Hong kong citizens have protested much controversial extradition bill that allow suspected criminals to be sent to mainland China for trial. The violent clashes have broken out in Hong Kong amid protests against this bill.
With this new extradition treaty, people fear of misuse of it. “Hong Kong will just become another Chinese city if this bill is passed,” one 18-year-old protester told the BBC.
Although HK government said that the extradition will depend on case to case basis, Hong Kong citizens are not convinced. This was biggest protest in since 1997 when Hong Kong was handed over to China.
Tens of thousands of anti-extradition bill protesters engaged in violent clashes with Hong Kong police near the city’s legislature on Wednesday, June 12, 2019.
Police fired rubber bullets, tear gas and pepper spray to disperse protesters (7 years old to 77 years old) who were trying to enter government buildings.
The stand-off forced the Legislative Council to delay a scheduled debate on the extradition bill.
The global leaders are expressing their views towards the protest.
In an official statement, the canadian government said, “We urge the Hong Kong government to listen to its people and its many friends around the world, and allow time for thorough consultation and consideration before making any amendment to the Fugitive Offenders Ordinance.
“Freedom of expression and assembly are the bedrock of Hong Kong’s free society. It is vital that any legislation preserve Hong Kong’s high degree of autonomy, rule of law, and independent judiciary.”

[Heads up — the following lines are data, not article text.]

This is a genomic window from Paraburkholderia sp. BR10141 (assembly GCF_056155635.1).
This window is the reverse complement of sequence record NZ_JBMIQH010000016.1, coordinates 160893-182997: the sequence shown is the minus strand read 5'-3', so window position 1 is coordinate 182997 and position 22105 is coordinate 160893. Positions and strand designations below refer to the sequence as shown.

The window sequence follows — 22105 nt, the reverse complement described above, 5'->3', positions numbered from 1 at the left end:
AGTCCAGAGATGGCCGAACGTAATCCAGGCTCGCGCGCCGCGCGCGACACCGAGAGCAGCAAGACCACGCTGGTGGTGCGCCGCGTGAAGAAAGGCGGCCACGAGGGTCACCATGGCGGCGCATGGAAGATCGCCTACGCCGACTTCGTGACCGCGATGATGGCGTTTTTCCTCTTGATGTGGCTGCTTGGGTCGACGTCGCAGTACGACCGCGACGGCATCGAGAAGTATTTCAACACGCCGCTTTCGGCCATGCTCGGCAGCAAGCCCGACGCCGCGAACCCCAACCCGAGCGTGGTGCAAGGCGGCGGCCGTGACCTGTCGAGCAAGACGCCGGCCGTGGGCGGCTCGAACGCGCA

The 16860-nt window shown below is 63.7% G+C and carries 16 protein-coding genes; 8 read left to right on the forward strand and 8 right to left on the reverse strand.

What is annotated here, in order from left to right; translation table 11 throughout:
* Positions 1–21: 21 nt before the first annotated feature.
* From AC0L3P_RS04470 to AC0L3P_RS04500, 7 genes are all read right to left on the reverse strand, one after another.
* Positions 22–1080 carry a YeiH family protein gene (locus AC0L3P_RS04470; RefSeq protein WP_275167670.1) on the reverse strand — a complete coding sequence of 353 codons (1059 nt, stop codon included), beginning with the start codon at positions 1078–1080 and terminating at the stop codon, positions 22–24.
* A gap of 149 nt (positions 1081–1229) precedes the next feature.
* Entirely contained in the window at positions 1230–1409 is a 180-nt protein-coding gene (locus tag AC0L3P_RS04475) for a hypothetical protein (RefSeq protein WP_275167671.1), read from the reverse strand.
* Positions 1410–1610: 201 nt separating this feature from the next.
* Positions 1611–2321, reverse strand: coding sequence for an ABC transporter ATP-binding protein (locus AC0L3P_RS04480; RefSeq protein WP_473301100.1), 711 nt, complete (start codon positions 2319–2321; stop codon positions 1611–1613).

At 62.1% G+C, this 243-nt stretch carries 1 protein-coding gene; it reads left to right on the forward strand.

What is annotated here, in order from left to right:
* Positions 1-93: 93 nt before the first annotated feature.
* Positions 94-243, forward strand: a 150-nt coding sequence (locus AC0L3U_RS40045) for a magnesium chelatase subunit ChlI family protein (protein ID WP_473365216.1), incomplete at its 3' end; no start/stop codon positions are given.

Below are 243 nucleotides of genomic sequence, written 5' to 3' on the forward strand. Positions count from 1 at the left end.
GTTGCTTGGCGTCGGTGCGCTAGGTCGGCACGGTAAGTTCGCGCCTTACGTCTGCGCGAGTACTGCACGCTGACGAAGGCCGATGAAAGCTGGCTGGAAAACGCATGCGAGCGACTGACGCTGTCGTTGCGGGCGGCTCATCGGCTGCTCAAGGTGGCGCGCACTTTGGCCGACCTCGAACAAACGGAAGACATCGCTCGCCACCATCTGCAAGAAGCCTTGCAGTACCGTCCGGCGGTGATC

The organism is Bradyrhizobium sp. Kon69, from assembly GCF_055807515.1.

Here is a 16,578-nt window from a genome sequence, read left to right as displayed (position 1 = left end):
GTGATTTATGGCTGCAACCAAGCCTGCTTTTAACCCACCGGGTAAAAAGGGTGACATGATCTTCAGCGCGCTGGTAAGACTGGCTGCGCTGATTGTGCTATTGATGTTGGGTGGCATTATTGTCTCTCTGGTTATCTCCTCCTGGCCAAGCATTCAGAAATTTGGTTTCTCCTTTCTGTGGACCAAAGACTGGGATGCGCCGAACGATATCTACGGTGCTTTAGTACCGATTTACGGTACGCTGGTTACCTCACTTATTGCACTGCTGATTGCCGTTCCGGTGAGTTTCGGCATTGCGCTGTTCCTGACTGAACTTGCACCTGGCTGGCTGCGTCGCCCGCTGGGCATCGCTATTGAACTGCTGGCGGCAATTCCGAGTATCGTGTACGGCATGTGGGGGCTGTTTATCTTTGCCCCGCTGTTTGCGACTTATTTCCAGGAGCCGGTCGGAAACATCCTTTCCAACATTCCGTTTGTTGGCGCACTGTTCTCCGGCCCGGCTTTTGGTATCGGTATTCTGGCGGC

US president Mr Donald Trump was hopeful and said he is sure China and Hong Kong “will be able to work it out” as the international community has called for protesters’ rights to be respected and demonstrators vowed not to retreat over their calls for the extradition bill to be scrapped.
The British foreign secretary, Mr Jeremy Hunt, urged the Hong Kong government “listen to the concerns of its people and its friends in the international community and to pause and reflect on these controversial measures”
Considering the protest and its impact, the government of Carrie Lam has proposed amendments to the extradition laws that would allow extradition requests from authorities in mainland China, Taiwan and Macau for suspects accused of criminal wrongdoing such as murder and rape.
Lawmakers have postponed the second reading of the bill, which would make it easier to send people to mainland China to stand trial.
There is no protest today.
Source: BBC and South China Morning Post The Guardian
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